Tag Archives: Internet Archive

Free Virtual Tours, Online Collections, and Other Free Resources to Explore on the Internet

Peter Lobner, Updated 9 March 2021

This post contains links to many free virtual tours and other online resources that may be of interest to you.  Also check out the long list of recommended external links on the introductory webpage for Pete’s Lynx, here:

http://lynceans.org/petes-lynx/

This is a great time to explore. Happy surfing!

1. Google Arts & Culture portal:

Here you’ll find virtual tours and online collections from many partner museums and other organizations.  So many, that I suggest that you try finding something of interest in the “A-Z” view.  There are 145 “A’s” and 8 “Z’s,” with more than 2,500 other museums and collections in between.  Start at the following link: https://artsandculture.google.com/partner

Also check out the Streetview tours of famous sites & landmarks here: https://artsandculture.google.com/project/street-view

2. MCN’s Ultimate Guide to Virtual Museum Resources, E-Learning, and Online Collections

On 14 March 2020, MCN (formerly the Museum Computer Network) posted “The Ultimate Guide to Virtual Museum Resources, E-Learning, and Online Collections,” at the following link:  http://mcn.edu/a-guide-to-virtual-museum-resources/

This is a very extensive list of free online resources and their links. MCN notes, “This list will be continually updated with examples of museum and museum-adjacent virtual awesomeness. It is by no means exhaustive….. Every resource is free to access and enjoy.”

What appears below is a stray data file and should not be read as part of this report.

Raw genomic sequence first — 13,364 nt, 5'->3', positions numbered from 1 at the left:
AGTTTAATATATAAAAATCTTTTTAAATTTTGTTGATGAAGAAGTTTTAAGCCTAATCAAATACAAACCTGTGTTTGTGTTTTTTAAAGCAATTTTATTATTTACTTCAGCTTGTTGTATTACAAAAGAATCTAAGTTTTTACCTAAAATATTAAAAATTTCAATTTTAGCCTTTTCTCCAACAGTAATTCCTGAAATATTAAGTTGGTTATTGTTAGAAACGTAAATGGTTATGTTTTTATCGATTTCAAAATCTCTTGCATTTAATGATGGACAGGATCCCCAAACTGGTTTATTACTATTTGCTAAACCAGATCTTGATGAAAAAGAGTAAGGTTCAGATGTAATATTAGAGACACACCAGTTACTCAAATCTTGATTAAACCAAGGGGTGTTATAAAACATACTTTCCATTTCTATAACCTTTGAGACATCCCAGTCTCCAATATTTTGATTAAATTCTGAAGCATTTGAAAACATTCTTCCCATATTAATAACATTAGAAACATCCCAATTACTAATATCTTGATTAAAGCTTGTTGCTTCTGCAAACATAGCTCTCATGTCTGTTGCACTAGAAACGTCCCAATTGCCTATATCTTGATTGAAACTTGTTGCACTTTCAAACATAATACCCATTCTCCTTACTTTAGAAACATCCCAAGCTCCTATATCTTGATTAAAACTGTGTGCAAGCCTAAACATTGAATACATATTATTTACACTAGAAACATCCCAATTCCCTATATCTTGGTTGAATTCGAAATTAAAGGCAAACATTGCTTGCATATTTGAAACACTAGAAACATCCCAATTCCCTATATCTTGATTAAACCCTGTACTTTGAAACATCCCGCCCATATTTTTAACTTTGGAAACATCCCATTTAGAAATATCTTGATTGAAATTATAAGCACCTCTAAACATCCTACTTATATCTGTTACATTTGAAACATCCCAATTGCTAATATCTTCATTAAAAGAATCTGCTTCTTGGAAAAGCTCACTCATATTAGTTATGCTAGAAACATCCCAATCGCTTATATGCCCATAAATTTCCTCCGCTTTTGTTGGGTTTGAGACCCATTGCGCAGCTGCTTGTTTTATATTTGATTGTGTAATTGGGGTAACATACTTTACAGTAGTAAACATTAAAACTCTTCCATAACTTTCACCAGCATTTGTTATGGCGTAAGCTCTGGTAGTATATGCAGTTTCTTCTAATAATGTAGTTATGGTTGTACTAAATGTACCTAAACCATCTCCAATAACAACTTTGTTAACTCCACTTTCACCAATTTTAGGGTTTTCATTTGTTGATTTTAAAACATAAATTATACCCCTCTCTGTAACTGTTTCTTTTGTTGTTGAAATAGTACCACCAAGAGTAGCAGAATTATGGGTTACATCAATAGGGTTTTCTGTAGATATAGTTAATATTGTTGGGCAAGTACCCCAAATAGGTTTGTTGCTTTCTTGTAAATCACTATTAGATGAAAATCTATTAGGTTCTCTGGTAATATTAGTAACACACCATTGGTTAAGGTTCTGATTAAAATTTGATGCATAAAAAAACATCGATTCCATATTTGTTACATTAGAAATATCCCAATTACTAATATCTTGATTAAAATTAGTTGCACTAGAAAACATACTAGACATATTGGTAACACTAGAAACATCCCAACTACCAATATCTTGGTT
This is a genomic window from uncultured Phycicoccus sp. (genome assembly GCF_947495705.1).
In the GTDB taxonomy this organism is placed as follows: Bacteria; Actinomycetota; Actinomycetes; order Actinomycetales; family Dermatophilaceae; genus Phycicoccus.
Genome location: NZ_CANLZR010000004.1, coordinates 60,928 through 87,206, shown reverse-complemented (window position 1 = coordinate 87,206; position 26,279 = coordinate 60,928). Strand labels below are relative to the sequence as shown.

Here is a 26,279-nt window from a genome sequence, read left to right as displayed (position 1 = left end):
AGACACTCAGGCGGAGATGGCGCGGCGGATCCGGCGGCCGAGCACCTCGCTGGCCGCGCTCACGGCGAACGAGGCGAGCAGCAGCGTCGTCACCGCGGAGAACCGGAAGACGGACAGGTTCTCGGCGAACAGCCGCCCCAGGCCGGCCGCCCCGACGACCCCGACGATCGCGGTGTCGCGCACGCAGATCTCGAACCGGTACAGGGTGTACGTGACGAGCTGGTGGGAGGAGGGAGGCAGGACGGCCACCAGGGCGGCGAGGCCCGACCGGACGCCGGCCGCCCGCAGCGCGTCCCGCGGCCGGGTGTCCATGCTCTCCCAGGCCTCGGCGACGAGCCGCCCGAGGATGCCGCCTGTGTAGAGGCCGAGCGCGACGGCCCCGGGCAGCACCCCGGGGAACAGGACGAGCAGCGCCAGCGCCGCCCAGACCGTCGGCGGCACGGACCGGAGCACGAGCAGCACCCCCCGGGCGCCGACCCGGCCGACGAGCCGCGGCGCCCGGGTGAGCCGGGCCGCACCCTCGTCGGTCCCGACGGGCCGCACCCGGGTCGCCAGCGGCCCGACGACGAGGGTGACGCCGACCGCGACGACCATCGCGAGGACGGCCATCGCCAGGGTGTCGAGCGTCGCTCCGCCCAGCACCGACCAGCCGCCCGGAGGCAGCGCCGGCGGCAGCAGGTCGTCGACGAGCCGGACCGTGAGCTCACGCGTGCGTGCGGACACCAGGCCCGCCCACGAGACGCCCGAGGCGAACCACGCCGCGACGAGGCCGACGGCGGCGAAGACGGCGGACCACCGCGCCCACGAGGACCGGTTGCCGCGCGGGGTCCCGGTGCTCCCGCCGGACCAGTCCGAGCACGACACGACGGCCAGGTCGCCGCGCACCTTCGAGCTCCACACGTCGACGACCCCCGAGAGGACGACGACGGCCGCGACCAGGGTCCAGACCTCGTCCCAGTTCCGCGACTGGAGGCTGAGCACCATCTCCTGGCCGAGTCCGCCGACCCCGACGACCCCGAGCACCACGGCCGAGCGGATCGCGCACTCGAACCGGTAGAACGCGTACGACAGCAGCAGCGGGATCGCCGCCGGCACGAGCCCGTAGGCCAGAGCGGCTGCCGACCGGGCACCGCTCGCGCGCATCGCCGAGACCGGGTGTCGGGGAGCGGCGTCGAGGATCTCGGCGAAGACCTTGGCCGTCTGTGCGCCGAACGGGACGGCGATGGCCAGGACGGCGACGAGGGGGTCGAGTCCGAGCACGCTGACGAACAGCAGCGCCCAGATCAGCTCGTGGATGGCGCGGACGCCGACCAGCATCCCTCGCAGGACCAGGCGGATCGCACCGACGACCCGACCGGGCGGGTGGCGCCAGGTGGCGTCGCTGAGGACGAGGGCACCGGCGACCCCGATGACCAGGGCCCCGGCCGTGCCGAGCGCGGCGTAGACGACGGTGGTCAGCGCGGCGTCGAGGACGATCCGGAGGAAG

3. Library of Congress (LOC)

The LOC has a wide range of digital collections that are easy to access here:  https://www.loc.gov/collections/

4.  Other museums & historic places:

Here are some additional virtual tours to supplement what you’ll find on the Google Arts & Culture portal and MCN’s extensive list of links.

5. Drone video collection:

6. Video and photographic tours:

While you’re browsing these, you’ll find many similar YouTube videos and photos from other sources on the sidebar of your screen.

7. TED Talks:

More than 3,300 talks to stir your curiosity:  https://www.ted.com/talks

8. Internet Archive:

Check out the Internet Archive, which is a non-profit library of millions of free books, movies, software, music, websites, and more.  The main website is here:  https://archive.org.  Direct links to some of the specific parts of the Internet Archive are here:

9. Open Culture: 

The best free cultural & educational media on the web, with more than 1,500 free online courses from top universities, 1,150 free movies, 700 free audio books, 800 free eBooks, 300 free language lessons, 15,000+ free Golden Age comics from the Digital Comic Museum, and more:  http://www.openculture.com/freeonlinecourses

Also visit these related websites:

10. Libraries: 

11. Maps & Globes:

12. Additional resources:

Other authors have provided similar information in the recent articles listed below.  Many of the museums listed in the following articles are accessible via the Google Arts & Culture portal.

Internet Archive: a Great Access Point to Many Web Resources and Vintage Science Fiction

Peter Lobner